The optimal immigration policy is quite different when discriminating between immigrants and natives is infeasible. Free immigration is no longer optimal and there is a role for immigration quotas. Since the government wants to redistribute income toward low-skill native workers, and immigrants and natives must be treated alike, the government bans low-skill immigration. The reason for this ban is that low-skill immigrants add to the pool of workers who receive transfers that need to be financed with distortionary taxes on high-skill workers. The optimal immigration policy may feature free immigration for high-skill workers. However, these workers may choose not to immigrate when heavy taxes are levied on all high-skill workers, natives and immigrants alike.

These striking results hold regardless of whether or not immigration has general-equilibrium effects on the skill premium. However, they are reinforced if immigration affects the skill premium. The reason is that low-skill immigration increases the skill premium, making it harder for the planner to redistribute in favour of low-skill native workers.

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We calibrate our model to compute the optimal US immigration policy for the 1994-2008 period. Both in the case of unrestricted taxes, and in the case of Mirrleesian income taxes with discrimination between native workers and immigrants, we find that the optimal total immigration flows are close to those observed in the data. However, the composition of the optimal flows differs from that of actual flows, featuring more high-skill immigration and less low-skill immigration.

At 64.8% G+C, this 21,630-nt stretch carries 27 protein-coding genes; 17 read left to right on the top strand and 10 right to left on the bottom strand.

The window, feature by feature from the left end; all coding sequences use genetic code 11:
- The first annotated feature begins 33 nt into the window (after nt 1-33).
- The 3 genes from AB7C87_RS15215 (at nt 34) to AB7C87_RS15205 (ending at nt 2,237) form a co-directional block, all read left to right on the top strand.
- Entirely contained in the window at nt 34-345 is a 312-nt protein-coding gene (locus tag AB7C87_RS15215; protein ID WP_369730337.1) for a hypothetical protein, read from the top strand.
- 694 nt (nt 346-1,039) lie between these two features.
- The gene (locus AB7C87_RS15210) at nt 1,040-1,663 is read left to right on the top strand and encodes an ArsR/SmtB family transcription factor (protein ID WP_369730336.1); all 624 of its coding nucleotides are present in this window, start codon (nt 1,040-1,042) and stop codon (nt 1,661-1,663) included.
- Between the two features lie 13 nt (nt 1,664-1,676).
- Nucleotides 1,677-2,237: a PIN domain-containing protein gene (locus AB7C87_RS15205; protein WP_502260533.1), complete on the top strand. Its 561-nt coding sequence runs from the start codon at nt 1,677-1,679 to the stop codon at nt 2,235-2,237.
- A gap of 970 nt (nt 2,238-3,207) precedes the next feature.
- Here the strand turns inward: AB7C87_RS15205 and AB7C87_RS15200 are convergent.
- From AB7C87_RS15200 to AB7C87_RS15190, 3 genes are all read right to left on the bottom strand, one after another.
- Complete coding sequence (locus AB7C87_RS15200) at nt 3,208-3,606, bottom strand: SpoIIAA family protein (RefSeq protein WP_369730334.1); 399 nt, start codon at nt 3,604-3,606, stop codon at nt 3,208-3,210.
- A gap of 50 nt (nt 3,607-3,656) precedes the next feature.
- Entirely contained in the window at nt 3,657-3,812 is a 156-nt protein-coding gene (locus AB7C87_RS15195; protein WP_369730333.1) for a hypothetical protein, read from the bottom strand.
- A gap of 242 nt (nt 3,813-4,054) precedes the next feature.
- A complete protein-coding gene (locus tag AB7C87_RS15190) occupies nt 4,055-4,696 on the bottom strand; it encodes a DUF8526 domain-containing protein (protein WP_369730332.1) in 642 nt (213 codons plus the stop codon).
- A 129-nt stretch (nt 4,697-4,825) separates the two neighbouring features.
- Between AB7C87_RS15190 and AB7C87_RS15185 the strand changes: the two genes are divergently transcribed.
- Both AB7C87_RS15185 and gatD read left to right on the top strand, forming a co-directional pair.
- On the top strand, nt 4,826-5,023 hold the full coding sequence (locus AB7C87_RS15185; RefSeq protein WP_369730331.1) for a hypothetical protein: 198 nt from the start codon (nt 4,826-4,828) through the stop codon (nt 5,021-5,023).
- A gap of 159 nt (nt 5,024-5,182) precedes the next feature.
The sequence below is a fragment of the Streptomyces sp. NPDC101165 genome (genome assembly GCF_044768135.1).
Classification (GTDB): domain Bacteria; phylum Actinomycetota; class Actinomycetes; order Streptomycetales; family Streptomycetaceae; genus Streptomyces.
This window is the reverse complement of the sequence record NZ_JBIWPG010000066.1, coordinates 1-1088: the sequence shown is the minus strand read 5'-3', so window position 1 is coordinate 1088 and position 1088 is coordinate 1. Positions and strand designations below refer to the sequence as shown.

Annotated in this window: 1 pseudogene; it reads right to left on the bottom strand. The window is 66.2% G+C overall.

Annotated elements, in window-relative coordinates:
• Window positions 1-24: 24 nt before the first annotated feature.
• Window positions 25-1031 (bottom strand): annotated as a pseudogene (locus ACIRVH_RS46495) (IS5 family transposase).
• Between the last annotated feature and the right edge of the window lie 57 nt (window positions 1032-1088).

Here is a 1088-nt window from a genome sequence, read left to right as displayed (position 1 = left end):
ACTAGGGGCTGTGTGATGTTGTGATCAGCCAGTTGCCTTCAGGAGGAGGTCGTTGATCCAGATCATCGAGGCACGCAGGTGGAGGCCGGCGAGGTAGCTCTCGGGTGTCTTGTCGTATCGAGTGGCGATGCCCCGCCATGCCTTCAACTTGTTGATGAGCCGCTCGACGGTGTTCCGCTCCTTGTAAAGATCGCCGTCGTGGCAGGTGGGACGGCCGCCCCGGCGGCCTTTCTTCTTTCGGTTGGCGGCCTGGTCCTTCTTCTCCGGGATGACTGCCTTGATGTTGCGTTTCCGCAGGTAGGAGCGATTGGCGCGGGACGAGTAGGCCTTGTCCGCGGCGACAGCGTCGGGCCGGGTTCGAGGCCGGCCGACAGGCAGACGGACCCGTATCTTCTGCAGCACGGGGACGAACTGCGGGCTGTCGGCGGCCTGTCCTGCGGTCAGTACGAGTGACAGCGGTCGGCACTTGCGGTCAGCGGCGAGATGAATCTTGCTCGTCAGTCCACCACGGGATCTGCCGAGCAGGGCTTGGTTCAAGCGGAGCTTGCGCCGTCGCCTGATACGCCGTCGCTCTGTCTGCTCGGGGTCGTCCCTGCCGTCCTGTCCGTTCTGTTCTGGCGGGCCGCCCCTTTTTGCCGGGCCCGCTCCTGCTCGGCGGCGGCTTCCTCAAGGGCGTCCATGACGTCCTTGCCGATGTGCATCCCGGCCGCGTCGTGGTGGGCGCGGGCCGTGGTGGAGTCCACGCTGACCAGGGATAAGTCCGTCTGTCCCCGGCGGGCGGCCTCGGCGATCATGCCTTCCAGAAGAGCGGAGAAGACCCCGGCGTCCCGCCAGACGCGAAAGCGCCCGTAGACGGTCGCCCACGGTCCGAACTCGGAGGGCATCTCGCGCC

In our analysis, we assume that governments care only about the welfare of the current citizens. This cold-hearted assumption is, unfortunately, likely to be consistent with the way in which decisions about immigration policy are made in the real world. Politicians represent the interests of people who already live in the country and vote in elections, not the interests of foreigners who could potentially immigrate. 

Some degree of altruism towards immigrants would go a long way towards transforming the lives of many people around the world.  


Alesina, A, A Miano and S Stantcheva (2018), “Immigration and redistribution”, NBER Working Paper 24733. 

Atkinson, A B and J E Stiglitz (1976), “The design of tax structure: direct versus indirect taxation”, Journal of Public Economics 6 (1-2): 55-75. 

Borjas, G J (1995), “The economic benefits from immigration”, Journal of Economic Perspectives 9: 3-22. 

Diamond, P A and J A Mirrlees (1971), “Optimal taxation and public production i: Production efficiency”, American Economic Review 61 (1): 8–27. 

Friedman, M (1977), “What is America?”, lecture at University of Chicago, 03 October 1977. Transcript published in The Economics of Freedom, 1978.

Guerreiro, J, S Rebelo and P Teles (2020), “What Is the Optimal Immigration Policy? Migration, Jobs, and Welfare”, Journal of Monetary Economics, forthcoming.